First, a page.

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The Week That Was: Weathering the Storm

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As I type, the death toll in the Philippines stands at a suspected 1,200 people, with an expectation that that number can only grow.

Bodies lie in rivers; towns have been razed to the ground thanks to Typhoon Haiyan wreaking havoc across a country that needs no introduction to the devastation a natural disaster can cause.

Having family living in Manila myself, I am used to paying more attention than the average Brit each time the country makes headlines, whether that be for earthquakes, kidnappings, civil unrest or charges of corruption. This time round, the whole world has its focus.

As is so often the case when disaster hits the Philippines, it is the country's poorest who have been worst affected, with those in the richer cities - my aunt, uncle and cousins included - protected this time by geography alone.

The country, with its far-flung islands and tropical beaches, is a maze to navigate at the best of times. When winds reach hundreds of miles an hour, and phone lines are down, help can be a very long way away.

Marie Madamba-Nunez of Oxfam says: "Making sure people have clean water, safe sanitation and a roof over their heads will be an immediate priority.

"These disasters compound the burden of Philippines' poorest people. Small-scale farmers and those relying on fishing to make a living will be hardest hit. Their fields and their boats and tackle will be badly damaged and they will need help not only today, but also in months to come.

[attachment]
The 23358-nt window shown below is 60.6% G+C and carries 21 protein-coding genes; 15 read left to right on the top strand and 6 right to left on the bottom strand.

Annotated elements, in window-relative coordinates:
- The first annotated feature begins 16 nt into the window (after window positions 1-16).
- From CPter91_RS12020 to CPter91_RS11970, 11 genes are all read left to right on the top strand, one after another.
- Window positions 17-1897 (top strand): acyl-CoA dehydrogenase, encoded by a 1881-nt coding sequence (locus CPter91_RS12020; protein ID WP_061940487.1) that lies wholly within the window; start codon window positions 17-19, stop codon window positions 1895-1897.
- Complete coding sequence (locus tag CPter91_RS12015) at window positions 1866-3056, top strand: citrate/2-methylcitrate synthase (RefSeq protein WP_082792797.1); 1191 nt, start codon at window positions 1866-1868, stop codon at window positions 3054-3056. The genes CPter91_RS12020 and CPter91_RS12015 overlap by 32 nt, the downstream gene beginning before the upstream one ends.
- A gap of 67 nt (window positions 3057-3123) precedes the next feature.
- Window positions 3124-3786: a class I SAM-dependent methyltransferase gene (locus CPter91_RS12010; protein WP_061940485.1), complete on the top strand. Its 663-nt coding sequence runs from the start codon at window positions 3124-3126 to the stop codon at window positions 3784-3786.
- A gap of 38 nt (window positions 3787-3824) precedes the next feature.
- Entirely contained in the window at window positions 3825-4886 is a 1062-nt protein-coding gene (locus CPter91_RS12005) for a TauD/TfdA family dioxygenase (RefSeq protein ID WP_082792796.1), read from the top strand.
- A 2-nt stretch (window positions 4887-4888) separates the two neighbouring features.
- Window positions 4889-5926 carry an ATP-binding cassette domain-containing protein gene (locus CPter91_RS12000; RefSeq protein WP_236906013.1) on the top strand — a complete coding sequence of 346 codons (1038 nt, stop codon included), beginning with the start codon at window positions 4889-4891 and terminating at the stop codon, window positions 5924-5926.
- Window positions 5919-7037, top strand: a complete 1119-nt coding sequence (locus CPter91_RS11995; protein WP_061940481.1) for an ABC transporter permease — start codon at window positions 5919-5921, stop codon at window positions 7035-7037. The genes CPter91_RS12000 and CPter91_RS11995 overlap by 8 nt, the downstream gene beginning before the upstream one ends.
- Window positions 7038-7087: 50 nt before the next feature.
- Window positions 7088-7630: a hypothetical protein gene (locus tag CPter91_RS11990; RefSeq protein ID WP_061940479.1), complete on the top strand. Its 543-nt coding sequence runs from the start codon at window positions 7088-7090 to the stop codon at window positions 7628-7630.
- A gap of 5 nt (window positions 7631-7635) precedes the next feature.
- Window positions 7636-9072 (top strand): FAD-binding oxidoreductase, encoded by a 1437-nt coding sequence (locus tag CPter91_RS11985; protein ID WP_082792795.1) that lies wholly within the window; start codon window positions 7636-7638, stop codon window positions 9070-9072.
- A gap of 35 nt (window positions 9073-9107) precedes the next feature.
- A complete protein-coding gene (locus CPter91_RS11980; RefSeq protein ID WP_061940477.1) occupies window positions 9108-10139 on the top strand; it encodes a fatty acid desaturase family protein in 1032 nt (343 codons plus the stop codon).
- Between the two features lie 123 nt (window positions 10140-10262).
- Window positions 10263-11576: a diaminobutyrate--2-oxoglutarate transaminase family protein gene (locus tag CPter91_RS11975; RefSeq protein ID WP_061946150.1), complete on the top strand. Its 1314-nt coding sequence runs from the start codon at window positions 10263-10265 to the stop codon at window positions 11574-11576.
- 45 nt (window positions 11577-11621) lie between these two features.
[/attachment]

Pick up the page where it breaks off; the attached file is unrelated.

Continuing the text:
"Economic solutions to root out poverty and inequality must be paired with minimising the risk for poor communities from the vagaries of weather and climate change."

Similarities between the Boxing Day tsunami of years back are already being drawn.

"The last time I saw something of this scale was in the aftermath of the Indian Ocean tsunami," Sebastian Rhodes Stampa, head of the UN disaster assessment co-ordination team sent to Tacloban, has said.

"This is destruction on a massive scale. There are cars thrown like tumbleweed and the streets are strewn with debris".

How will the world react? America's secretary of state, John Kerry, has offered US financial support, but it is the Red Cross who are already hard at work.

Appeals for donations are not far behind, with the hope that the public will rise to the challenge. When the tsunami hit Thailand and Sri Lanka, millions who had visited the countries on holiday wanted to do their bit. The Philippines will not hold that place in so many hearts, and yet needs just as much help, especially those individuals still battling to rebuild their lives after the earthquake on the island of Bohol last month.

Nichola Jones, a British Red Cross delegate in Bohol, said in a statement: "The humanitarian impact of Haiyan threatens to be colossal.

"Thousands of people are likely to be left without food, shelter and water - this is a double blow for the survivors of the earthquake in Bohol and Cebu, who were already battling to recover from the devastation caused. Our volunteers are already reporting significant damages, but a clearer picture will only emerge once the storm subsides."

As we obsess over whether the John Lewis Christmas ad trumps this year's Marks & Spencer version, let none of us forget what's really important this week.

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